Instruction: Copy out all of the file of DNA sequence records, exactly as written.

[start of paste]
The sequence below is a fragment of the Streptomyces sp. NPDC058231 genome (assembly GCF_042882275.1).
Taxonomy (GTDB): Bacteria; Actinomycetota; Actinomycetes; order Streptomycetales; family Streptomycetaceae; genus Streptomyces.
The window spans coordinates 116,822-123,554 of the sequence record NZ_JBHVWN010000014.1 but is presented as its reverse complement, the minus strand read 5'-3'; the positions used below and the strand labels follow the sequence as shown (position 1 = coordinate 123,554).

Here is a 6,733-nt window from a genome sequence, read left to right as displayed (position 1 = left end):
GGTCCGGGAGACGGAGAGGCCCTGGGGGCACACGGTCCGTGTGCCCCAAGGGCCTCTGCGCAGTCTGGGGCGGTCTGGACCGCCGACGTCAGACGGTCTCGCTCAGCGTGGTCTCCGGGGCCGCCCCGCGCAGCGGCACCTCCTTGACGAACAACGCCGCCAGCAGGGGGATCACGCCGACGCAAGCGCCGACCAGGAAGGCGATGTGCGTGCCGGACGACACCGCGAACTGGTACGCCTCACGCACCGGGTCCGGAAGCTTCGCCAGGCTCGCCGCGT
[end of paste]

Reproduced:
The sequence below is a fragment of the Streptomyces sp. NPDC058231 genome (assembly GCF_042882275.1).
Taxonomy (GTDB): Bacteria; Actinomycetota; Actinomycetes; order Streptomycetales; family Streptomycetaceae; genus Streptomyces.
The window spans coordinates 116,822-123,554 of the sequence record NZ_JBHVWN010000014.1 but is presented as its reverse complement, the minus strand read 5'-3'; the positions used below and the strand labels follow the sequence as shown (position 1 = coordinate 123,554).

Here is a 6,733-nt window from a genome sequence, read left to right as displayed (position 1 = left end):
GGTCCGGGAGACGGAGAGGCCCTGGGGGCACACGGTCCGTGTGCCCCAAGGGCCTCTGCGCAGTCTGGGGCGGTCTGGACCGCCGACGTCAGACGGTCTCGCTCAGCGTGGTCTCCGGGGCCGCCCCGCGCAGCGGCACCTCCTTGACGAACAACGCCGCCAGCAGGGGGATCACGCCGACGCAAGCGCCGACCAGGAAGGCGATGTGCGTGCCGGACGACACCGCGAACTGGTACGCCTCACGCACCGGGTCCGGAAGCTTCGCCAGGCTCGCCGCGT